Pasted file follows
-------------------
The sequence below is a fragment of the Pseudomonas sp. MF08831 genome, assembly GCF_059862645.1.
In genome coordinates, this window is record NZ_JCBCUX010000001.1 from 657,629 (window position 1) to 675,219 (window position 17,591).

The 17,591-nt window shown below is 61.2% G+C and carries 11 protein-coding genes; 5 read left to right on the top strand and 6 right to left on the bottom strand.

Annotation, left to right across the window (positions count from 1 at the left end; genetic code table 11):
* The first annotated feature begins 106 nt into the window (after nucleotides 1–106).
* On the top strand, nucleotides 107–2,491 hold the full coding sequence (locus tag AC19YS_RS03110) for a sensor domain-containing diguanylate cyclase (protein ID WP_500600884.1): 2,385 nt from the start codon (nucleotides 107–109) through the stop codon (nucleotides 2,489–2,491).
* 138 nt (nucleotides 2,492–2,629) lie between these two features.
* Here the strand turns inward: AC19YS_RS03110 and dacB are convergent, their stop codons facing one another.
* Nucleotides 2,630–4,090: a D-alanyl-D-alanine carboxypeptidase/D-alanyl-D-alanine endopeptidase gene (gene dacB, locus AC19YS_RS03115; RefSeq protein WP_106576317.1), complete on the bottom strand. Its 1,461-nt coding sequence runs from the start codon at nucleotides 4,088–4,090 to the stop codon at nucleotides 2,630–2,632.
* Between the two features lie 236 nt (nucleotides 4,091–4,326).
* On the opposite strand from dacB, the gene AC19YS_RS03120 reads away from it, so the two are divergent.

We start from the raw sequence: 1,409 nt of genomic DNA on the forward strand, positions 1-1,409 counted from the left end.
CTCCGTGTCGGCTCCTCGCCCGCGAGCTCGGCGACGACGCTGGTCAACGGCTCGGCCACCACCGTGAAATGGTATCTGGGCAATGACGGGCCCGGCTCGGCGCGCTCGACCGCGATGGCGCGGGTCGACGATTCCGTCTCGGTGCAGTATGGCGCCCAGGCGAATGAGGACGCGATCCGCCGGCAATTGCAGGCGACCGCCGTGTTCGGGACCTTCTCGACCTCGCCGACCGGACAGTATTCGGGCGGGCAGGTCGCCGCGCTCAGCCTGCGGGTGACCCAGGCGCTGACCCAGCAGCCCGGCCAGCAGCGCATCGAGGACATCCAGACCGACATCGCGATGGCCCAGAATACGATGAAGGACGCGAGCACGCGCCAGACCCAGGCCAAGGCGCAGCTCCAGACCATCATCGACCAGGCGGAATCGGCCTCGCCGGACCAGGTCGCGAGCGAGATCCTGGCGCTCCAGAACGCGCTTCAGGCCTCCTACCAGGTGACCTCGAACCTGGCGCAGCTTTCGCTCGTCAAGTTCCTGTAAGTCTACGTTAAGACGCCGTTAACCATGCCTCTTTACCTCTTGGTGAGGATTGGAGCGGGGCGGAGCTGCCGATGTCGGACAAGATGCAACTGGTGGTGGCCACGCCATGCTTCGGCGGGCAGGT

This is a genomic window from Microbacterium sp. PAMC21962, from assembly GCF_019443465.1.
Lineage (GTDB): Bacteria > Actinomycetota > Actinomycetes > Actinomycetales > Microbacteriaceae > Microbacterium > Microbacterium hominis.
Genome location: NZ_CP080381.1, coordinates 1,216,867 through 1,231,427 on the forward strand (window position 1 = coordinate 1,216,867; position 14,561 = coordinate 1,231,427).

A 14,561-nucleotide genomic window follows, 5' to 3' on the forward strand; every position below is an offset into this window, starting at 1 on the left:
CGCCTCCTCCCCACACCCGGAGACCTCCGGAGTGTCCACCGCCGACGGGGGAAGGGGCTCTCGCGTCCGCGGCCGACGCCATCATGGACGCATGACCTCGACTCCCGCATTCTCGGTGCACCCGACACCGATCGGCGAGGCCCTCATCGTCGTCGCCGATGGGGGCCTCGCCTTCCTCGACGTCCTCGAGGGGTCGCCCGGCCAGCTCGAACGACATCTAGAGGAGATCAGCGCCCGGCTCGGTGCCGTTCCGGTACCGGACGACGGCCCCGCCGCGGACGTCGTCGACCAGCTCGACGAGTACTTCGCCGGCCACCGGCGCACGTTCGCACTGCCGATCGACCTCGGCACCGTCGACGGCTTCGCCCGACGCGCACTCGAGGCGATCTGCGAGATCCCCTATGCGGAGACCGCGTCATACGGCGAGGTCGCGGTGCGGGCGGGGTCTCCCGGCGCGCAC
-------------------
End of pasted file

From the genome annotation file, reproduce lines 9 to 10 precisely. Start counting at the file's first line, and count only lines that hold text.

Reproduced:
* Nucleotides 2,630–4,090: a D-alanyl-D-alanine carboxypeptidase/D-alanyl-D-alanine endopeptidase gene (gene dacB, locus AC19YS_RS03115; RefSeq protein WP_106576317.1), complete on the bottom strand. Its 1,461-nt coding sequence runs from the start codon at nucleotides 4,088–4,090 to the stop codon at nucleotides 2,630–2,632.
* Between the two features lie 236 nt (nucleotides 4,091–4,326).